Microsoft has had a torrid time over the past week as governments and customers question the security of the popular web browser, Internet Explorer.
The issues began when Google went public that they were targeted in a sophisticated cyber-attack. The breach, involving Internet Explorer 6, resulted in the theft of intellectual property. Due to the attack, and the background behind it, Google announced it will no longer be providing censored results for its Chinese Google search engine. Currently Google offers censored search results as part of an agreement with the Chinese government.
The news created waves across the world and last week Microsoft admitted that an un-patched Internet Explorer 6 vulnerability was one of the vectors used in the targeted attacks against Google. To many the news wasn’t surprising. Internet Explorer 6, released in August 2001, is over eight years old. It has been subject to a number of high profile vulnerabilities over the years. The alternatives that exist in the marketplace today are not only much more improved in terms of features and standards support, but crucially, offer a greater safety net for online browsing. If you’re still using Internet Explorer 6 then quite frankly, you’re mad.
Ed Bott wrote, shortly after the admission by Microsoft, that any IT pro allowing IE6 use in a corporate setting is “guilty of malpractice” and I couldn’t agree more. However, unfortunately in a corporate setting it’s not always as easy as hitting an upgrade button. Most corporate infrastructure is based on a global directory, email and intranet websites as the core ways of communication between employees. Updating and maintaining internal only (intranet) websites is always a challenge for corporations as many will have been left untouched for years with code specific to aged Internet Explorer versions. Websites is only the beginning; there are also custom applications and systems that utilize Internet Explorer that could be incompatible with Microsoft’s latest versions.
This week Microsoft began urging businesses and consumers to upgrade to Internet Explorer 8, explaining that the security benefits are far greater than that of Internet Explorer 6. However, for corporations and web designers there’s a continued reminder that for many years Microsoft ignored emerging and defined web standards in Internet Explorer, especially in version 6. Developers originally griped about the lack of standards support for Cascading Style Sheets (CSS) after the introduction of Internet Explorer 6 in 2001. At the time the software giant dominated the browser marketplace and many would argue its actions slowed down web development. Flash forward to 2010 and it’s a whole different ball game. Microsoft’s market share is slowly ebbing away thanks to competitive and promising offerings from both Mozilla and Google. Microsoft improved its web standards support in Internet Explorer 7 and 8 and now it plans to extend that with 9, due later this year. But is it too little too late?
The question of whether to stop using Internet Explorer is one that many businesses and consumers are likely asking this week. Both the French and German governments warned their populations to cease using Internet Explorer due to the un-patched flaw. Currently the flaw exists in Internet Explorer versions 6, 7 and 8 but exploit code is only available for Internet Explorer 6. The reason IE 7 and 8 are both unaffected for now is due to the increased security of the software. Internet Explorer 7 introduced a phishing filter, protected mode to run the browser in a sandbox at low level security rights (vista only) and improved management of ActiveX controls. Microsoft improved security in IE8 by running the browser frame and tabs in separate processes and per-site ActiveX controls. Both IE 7 and 8 also include support for Data Execution Prevention (DEP) that prevents buffer overflow attacks.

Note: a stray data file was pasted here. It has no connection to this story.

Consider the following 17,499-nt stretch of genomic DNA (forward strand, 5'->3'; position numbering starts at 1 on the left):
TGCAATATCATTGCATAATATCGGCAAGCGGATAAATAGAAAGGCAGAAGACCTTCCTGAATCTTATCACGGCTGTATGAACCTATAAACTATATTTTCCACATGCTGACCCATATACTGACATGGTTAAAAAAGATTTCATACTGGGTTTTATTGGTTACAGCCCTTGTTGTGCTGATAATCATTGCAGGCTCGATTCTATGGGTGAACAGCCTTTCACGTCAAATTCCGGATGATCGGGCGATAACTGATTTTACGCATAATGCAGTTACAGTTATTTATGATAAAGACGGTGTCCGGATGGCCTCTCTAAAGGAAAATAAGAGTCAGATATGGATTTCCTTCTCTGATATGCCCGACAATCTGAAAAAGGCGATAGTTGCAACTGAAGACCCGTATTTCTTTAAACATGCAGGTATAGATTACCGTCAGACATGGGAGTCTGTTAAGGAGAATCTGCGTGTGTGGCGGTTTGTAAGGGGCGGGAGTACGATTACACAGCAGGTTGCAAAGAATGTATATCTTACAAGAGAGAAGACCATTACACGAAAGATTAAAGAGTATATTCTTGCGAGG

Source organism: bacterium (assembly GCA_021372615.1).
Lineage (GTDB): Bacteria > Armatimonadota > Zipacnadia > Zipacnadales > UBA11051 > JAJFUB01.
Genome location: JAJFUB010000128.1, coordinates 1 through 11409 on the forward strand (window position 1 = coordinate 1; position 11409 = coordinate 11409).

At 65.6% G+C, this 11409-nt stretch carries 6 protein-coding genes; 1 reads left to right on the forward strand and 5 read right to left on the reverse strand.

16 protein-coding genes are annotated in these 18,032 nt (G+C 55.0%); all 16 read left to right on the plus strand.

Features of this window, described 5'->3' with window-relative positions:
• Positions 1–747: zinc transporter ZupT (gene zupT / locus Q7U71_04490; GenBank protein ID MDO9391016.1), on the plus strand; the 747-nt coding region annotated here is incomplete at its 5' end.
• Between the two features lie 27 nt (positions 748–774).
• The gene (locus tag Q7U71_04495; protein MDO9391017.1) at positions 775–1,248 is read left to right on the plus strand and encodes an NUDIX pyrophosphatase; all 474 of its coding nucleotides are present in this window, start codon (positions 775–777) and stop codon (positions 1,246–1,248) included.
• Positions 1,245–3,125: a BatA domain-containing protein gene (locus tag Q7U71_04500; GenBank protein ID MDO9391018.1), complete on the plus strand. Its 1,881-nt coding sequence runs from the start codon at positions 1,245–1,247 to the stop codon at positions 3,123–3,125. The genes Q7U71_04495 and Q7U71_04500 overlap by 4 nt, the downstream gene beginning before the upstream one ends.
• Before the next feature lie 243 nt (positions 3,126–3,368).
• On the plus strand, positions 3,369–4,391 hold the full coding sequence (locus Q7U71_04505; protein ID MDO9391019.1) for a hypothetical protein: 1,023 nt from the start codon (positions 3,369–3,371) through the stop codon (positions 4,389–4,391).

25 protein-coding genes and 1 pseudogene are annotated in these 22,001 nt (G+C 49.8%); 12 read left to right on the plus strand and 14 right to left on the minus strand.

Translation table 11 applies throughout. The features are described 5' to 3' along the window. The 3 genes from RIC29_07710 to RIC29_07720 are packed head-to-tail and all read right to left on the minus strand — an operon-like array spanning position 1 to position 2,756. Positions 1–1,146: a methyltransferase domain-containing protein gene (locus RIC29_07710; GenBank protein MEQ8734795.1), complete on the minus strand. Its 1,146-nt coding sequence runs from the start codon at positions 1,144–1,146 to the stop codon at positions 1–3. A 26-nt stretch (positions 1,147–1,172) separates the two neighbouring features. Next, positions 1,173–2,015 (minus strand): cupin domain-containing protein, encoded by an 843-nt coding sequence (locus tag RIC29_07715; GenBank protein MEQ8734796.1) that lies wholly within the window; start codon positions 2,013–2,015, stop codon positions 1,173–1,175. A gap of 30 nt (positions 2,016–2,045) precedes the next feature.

So do these attacks mean you should stop using Internet Explorer? Simply put, no. Although it’s true that a vulnerability exists, Microsoft is currently working on a patch to resolve this as soon as possible. If you're still running Internet Explorer 6 then it's definitely time to upgrade. Neowin spoke to Cliff Evans, head of security and privacy for Microsoft in the UK yesterday. Evans urged consumers and businesses to “look at this vulnerability in a broader context and think about what the risk is.” He argued that although the vulnerability exists, it’s highly unlikely that the average business or consumer would be targeted by the type of attack Google experienced. Evans insisted that “normal organisations have little to fear” over the recent attacks and that Microsoft recommends all businesses and consumers upgrade to Internet Explorer 8, especially if they are currently using 6. I questioned Evans over corporations who may be stuck on Internet Explorer 6 for compatibility reasons but he urged them to look at their upgrade plans again. According to data from Net Applications (December 09), as a percentage of Internet Explorer use, IE6 maintains 36.57% and IE8 36.27%. Internet Explorer 7 lags behind with 27.11%. With Internet Explorer 6 still the most popular of all Internet Explorer variants, Microsoft is going to have a tough time convincing people to upgrade. Evans would not commit to a release date for the fix but said it was more likely that it would be distributed as an out of band patch shortly or as part of Microsoft’s monthly “patch Tuesday” which is due on February 9.